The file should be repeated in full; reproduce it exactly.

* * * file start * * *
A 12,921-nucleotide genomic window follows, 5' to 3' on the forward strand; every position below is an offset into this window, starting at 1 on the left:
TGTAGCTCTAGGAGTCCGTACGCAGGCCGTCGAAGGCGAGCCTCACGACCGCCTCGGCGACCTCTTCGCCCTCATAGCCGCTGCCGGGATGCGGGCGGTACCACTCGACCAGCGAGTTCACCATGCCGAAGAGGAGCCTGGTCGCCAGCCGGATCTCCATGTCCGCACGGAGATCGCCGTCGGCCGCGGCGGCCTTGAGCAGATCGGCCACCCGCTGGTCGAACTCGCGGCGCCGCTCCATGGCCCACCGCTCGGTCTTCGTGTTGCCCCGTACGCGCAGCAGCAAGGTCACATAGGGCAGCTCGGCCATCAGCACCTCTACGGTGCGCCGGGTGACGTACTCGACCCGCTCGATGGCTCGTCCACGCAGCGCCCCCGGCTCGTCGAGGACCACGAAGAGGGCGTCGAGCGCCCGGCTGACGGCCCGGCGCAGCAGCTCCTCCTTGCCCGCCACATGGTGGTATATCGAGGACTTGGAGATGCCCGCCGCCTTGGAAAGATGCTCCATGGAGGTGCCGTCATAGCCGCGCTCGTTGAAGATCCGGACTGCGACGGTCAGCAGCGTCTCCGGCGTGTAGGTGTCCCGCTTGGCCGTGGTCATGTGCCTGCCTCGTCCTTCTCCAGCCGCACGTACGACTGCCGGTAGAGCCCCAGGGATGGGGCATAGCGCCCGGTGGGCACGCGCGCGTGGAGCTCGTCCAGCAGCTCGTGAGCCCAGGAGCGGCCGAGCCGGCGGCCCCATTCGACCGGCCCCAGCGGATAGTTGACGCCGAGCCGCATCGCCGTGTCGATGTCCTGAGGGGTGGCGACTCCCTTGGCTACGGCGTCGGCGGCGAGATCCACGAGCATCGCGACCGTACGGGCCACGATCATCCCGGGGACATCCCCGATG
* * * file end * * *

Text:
A 12,921-nucleotide genomic window follows, 5' to 3' on the forward strand; every position below is an offset into this window, starting at 1 on the left:
TGTAGCTCTAGGAGTCCGTACGCAGGCCGTCGAAGGCGAGCCTCACGACCGCCTCGGCGACCTCTTCGCCCTCATAGCCGCTGCCGGGATGCGGGCGGTACCACTCGACCAGCGAGTTCACCATGCCGAAGAGGAGCCTGGTCGCCAGCCGGATCTCCATGTCCGCACGGAGATCGCCGTCGGCCGCGGCGGCCTTGAGCAGATCGGCCACCCGCTGGTCGAACTCGCGGCGCCGCTCCATGGCCCACCGCTCGGTCTTCGTGTTGCCCCGTACGCGCAGCAGCAAGGTCACATAGGGCAGCTCGGCCATCAGCACCTCTACGGTGCGCCGGGTGACGTACTCGACCCGCTCGATGGCTCGTCCACGCAGCGCCCCCGGCTCGTCGAGGACCACGAAGAGGGCGTCGAGCGCCCGGCTGACGGCCCGGCGCAGCAGCTCCTCCTTGCCCGCCACATGGTGGTATATCGAGGACTTGGAGATGCCCGCCGCCTTGGAAAGATGCTCCATGGAGGTGCCGTCATAGCCGCGCTCGTTGAAGATCCGGACTGCGACGGTCAGCAGCGTCTCCGGCGTGTAGGTGTCCCGCTTGGCCGTGGTCATGTGCCTGCCTCGTCCTTCTCCAGCCGCACGTACGACTGCCGGTAGAGCCCCAGGGATGGGGCATAGCGCCCGGTGGGCACGCGCGCGTGGAGCTCGTCCAGCAGCTCGTGAGCCCAGGAGCGGCCGAGCCGGCGGCCCCATTCGACCGGCCCCAGCGGATAGTTGACGCCGAGCCGCATCGCCGTGTCGATGTCCTGAGGGGTGGCGACTCCCTTGGCTACGGCGTCGGCGGCGAGATCCACGAGCATCGCGACCGTACGGGCCACGATCATCCCGGGGACATCCCCGATG